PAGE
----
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Across the Tamar: Stories from women in Cornwall

Dr Kitrina Douglas (University of Bristol) and
Dr David Carless (Leeds Metropolitan University

across the tamar:old bus In October 2004 we were commissioned by The Women's Sports Foundation to explore the physical activity experiences and perceptions of older women living in Cornwall. Existing research suggests that many older women live sedentary lives and have expensive healthcare needs and the promotion of physical activity is often justified on these grounds – as a way of reducing illness, and subsequently healthcare expenditure. Along with the Women's Sports Foundation, we questioned, firstly, whether older women in Cornwall were as inactive as research suggests and, secondly, if so, were there important reasons for their inactivity? We believe these questions should be understood fully before health professionals attempt to cajole older women into gym sessions and aerobics groups.
The songs, poems and stories which make up the evening’s performance originated from interviews and focus groups with 29 women and are intended to provide answers to our research questions as well as an alternative perspective on the meaning, value, and place of physical activity in older women’s lives. The strength of songs, poems, and stories to provide these fresh insights is their potential to communicate emotional and personal issues which are often omitted from traditional research reports. As one participant told us, “emotion is part of our lives – we want that to be included.” Through creating and performing these alternative representations, we have come to see that it is only by understanding individual's behaviour and experiences in a broad sense that we can appreciate the big issues which affect women's lives, relationships, health and, therefore, physical activity and inactivity. across the tamar:sign
across the tamar:nose Like any research project the information communicated by the songs, poems, and stories is partial and situated – we cannot tell all the stories nor cover all of the issues. However, we have attempted to give a flavour of some key issues; the pain and the joy, the complexity and the simplicity. Our aim is not to suggest we have all the answers, but rather to share our experiences of coming to know and understand these open and caring women who allowed us into their lives.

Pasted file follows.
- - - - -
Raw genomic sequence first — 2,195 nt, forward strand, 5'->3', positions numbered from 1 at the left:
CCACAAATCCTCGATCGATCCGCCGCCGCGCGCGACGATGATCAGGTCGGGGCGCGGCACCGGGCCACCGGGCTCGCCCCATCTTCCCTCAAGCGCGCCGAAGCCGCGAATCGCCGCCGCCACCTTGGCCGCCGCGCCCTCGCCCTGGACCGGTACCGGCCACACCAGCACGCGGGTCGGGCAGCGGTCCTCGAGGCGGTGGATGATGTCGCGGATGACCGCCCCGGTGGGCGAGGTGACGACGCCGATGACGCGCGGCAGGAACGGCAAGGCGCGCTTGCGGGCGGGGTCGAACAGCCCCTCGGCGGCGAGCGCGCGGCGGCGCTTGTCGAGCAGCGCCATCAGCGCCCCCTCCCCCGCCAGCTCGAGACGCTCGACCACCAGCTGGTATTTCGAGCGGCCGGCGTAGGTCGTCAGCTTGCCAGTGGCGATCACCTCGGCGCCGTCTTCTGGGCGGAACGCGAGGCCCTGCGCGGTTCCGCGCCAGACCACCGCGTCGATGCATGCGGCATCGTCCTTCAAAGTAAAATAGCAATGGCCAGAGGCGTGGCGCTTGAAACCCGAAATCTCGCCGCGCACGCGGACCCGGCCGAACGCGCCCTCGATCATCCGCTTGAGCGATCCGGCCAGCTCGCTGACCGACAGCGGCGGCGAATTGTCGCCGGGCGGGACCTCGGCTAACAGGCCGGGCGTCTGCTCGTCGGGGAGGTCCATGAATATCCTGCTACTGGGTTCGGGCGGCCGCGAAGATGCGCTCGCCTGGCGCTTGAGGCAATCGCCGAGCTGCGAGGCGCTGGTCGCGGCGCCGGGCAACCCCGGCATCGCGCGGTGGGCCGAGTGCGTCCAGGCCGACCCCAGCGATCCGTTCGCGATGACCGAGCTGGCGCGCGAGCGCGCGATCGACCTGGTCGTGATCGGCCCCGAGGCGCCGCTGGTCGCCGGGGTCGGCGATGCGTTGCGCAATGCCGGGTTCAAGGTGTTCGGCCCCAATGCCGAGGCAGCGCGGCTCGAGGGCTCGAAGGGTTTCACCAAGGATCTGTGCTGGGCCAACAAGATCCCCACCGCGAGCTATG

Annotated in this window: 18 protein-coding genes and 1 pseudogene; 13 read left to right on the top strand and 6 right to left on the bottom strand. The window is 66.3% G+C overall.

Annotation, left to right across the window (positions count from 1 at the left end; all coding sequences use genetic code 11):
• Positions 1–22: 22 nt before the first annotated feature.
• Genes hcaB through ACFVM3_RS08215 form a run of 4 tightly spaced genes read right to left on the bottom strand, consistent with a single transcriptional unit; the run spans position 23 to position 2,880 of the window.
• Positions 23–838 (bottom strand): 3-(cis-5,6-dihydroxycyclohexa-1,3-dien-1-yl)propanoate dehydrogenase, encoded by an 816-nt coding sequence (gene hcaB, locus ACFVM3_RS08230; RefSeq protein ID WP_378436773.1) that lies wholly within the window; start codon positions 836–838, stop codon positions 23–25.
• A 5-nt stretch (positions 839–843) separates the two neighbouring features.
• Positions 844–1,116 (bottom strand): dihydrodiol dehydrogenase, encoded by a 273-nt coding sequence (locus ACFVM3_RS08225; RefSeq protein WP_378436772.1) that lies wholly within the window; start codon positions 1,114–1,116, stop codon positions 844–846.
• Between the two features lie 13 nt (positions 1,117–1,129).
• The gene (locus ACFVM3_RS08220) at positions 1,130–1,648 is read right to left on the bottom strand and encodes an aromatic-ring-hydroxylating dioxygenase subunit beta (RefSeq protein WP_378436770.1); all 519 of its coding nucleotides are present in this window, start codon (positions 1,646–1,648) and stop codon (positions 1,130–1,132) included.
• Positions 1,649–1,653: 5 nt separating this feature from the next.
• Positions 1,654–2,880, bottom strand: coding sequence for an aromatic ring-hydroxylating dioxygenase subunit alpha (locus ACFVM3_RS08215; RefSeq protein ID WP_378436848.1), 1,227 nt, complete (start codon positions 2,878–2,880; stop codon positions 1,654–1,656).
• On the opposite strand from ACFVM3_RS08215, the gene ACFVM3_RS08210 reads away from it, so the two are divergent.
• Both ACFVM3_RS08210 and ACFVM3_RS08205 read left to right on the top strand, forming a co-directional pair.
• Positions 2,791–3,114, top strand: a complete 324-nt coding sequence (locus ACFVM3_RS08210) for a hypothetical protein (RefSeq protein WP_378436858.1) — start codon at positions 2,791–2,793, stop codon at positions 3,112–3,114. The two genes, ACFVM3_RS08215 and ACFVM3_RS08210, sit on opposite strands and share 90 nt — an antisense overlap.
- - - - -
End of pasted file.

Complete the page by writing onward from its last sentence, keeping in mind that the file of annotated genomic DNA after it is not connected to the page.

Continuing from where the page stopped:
Because the songs, poems, and stories are based on research into others’ lives we believe it is especially important to consider the ethical implications of our work. There have been many scientists over the years who have used and abused the subjects of their research, often resulting in unfair portrayals of these people. We believe that an essential element of the research process is giving back to those who give to us – our participants. Alternative representations of research findings, in the form of poems, songs, and stories, are likely to be more accessible to lay audiences than traditional scientific reports. In an effort to allow the participants (and other older women in Cornwall) to experience some benefit from the findings, we chose to perform and discuss the songs and poems with the participants and with other older women. Importantly, this process helped us to be confident that we are providing an accurate, trustworthy and authentic account of these women's lives. The overwhelming and positive feedback from these women has encouraged us to make these alternative representations available to other audiences. across the tamar:postbox
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